Meniscus, also called semi-lunar cartilage (rubber-like padding around bones where they join together), is knee-joint cartilage which grows inward from the joint capsule and forms pads or discs. These discs are situated within the knee to cushion the contact between femur (the bone of upper leg) and tibia (the biggest bone of the lower leg). They deepen tibia’s surface and provide a larger and more stable surface area for the femur to join with. Their function is shock absorption, reducing friction, and stabilization of the knee joint.
Half of all knee ligament and meniscal injuries are sports injuries. There are chronic and acute meniscal tears. Chronic degenerative tears rarely cause any dysfunction or pain since they are caused by many episodes of minimal trauma. When constant shearing forces act on the inner meniscus, it may lead to detachment, pain, instability, and momentary locking. Horizontal cleavage tears are chronic in nature and are due to degenerative changes in the back inner part of the knee.
The three acute tears are: longitudinal, bucket-handle, and parrot-beak, and are classified by their shape. The most common are longitudinal tears and happen when the knee is twisted while flexed and the foot is fixed in one place. Bucket-handle tears have 40% frequency of incidence. They happen when an entire longitudinal segment of meniscus is displaced toward the center of the tibia, often leading to the knee locking in place when flexed. Parrot-beak tears are often found in adolescents and involve the mid-outer meniscus developing two tears in a parrot-beak shape.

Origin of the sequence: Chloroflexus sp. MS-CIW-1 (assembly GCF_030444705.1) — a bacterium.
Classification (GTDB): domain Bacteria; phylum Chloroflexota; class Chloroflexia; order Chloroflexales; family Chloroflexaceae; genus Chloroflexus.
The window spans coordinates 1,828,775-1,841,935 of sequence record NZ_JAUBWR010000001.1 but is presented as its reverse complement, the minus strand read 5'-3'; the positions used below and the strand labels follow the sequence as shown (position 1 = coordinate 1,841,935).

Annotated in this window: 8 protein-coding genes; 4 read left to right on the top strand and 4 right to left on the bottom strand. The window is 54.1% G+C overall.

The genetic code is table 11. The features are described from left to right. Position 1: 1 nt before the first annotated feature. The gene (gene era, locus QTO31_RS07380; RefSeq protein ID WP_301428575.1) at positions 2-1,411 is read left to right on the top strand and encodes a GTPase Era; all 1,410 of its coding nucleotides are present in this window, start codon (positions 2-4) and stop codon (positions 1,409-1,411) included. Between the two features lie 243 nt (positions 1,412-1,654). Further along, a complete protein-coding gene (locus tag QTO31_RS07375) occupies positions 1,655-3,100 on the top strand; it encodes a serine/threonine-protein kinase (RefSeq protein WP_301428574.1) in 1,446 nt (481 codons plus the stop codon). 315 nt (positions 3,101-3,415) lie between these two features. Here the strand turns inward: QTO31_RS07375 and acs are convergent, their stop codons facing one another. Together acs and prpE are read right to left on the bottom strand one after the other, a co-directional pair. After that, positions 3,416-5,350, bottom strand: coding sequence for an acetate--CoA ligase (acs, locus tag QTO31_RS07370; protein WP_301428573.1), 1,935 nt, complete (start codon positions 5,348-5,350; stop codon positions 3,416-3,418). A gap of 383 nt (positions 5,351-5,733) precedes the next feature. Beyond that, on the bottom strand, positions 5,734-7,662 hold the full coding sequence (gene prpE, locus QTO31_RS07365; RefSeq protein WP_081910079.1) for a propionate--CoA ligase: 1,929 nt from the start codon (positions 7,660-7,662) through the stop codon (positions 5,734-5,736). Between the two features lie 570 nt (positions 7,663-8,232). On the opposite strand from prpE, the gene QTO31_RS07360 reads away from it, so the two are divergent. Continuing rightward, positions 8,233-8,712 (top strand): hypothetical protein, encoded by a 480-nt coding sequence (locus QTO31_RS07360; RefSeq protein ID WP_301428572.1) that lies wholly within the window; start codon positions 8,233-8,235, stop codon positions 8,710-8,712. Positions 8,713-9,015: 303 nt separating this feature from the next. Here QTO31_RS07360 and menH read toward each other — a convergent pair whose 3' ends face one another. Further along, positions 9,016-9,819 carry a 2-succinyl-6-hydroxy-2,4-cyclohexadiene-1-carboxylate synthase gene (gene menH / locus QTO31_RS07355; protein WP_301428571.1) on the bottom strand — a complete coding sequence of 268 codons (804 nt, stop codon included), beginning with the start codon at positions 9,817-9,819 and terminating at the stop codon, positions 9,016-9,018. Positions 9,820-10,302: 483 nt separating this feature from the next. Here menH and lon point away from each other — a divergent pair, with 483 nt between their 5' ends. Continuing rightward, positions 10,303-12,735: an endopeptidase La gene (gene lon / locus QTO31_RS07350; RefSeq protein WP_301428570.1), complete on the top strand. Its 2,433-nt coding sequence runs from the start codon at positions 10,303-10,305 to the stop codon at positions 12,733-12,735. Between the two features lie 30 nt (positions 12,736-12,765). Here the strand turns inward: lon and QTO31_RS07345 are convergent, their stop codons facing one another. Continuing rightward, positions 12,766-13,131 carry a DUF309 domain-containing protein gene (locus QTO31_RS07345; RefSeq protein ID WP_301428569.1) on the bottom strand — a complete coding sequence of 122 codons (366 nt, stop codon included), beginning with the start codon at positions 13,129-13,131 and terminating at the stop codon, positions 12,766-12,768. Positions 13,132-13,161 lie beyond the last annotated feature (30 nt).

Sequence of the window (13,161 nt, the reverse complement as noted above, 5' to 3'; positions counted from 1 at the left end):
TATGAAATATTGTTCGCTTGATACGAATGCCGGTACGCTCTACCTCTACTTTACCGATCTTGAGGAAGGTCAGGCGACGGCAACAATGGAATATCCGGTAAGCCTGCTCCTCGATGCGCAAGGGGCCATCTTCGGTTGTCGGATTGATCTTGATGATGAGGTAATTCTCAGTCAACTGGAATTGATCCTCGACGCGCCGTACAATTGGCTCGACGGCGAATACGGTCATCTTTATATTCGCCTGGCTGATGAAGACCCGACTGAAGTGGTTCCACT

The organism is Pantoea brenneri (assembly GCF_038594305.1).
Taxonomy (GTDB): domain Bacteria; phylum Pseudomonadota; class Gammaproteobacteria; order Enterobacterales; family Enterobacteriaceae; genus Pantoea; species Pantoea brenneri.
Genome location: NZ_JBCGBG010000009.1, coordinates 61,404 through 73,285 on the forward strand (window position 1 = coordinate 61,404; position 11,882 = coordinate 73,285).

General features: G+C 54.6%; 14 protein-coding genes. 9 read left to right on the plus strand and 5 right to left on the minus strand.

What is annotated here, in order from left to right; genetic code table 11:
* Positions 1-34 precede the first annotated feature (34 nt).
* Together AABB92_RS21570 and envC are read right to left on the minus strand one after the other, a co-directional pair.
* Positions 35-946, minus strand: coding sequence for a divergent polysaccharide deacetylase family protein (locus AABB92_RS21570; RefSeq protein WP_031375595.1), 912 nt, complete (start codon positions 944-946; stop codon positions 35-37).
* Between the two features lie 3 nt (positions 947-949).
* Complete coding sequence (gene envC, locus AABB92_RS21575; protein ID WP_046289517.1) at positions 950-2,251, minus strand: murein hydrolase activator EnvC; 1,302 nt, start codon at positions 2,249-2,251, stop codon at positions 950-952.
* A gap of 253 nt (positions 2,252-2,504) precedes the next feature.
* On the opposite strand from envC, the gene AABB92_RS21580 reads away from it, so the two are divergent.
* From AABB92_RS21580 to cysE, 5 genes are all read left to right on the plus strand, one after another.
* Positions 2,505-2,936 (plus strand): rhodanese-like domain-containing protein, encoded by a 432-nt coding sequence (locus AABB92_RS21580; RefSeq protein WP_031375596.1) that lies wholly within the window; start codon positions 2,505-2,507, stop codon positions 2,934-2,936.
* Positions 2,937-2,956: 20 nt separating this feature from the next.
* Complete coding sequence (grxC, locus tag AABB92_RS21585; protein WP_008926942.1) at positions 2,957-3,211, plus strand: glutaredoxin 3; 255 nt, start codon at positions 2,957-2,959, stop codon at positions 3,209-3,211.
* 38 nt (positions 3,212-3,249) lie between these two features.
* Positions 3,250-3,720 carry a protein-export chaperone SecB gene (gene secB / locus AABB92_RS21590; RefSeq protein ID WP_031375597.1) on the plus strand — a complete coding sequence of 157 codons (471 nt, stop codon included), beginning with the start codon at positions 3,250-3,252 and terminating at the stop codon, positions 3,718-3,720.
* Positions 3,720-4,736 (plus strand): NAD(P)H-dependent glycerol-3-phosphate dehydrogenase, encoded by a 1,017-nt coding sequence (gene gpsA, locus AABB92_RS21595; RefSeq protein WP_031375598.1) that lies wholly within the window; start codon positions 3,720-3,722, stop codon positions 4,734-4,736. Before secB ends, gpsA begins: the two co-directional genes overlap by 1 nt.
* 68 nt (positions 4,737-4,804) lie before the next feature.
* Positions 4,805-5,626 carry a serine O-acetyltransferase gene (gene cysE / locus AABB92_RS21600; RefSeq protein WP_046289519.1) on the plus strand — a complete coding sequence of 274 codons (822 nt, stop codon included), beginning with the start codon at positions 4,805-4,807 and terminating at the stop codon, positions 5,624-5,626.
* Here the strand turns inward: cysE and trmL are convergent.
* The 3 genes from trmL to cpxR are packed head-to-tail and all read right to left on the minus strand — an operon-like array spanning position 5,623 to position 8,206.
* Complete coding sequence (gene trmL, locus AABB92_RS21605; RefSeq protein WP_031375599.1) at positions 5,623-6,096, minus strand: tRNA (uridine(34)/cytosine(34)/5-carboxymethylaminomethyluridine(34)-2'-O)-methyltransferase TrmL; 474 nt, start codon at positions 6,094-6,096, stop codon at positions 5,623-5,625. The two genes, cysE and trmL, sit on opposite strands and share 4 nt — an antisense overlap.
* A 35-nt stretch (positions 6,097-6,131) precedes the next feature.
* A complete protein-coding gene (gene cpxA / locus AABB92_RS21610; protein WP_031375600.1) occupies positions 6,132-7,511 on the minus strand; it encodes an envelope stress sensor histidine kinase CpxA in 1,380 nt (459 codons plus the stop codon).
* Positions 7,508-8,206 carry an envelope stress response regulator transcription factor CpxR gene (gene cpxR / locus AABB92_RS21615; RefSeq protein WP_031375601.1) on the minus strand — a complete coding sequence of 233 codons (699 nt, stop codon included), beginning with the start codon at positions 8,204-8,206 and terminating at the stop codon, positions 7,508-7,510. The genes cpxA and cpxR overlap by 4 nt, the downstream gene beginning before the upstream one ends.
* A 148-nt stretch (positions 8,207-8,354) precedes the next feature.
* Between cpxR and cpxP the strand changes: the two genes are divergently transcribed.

Immediate treatment includes RICE (rest, ice, compression, elevation), non-steroidal anti-inflammatory medications (NSAIDs), and crutches to keep the weight off the injured knee. See your family health professional immediately if the knee is locked in place or if excessive joint effusion (abnormal accumulation of fluid in a joint) is present. Physiotherapy, surgery, and/or orthoses (braces or other devices that support and correct joint alignment) may be prescribed by family doctor or nurse practitioner.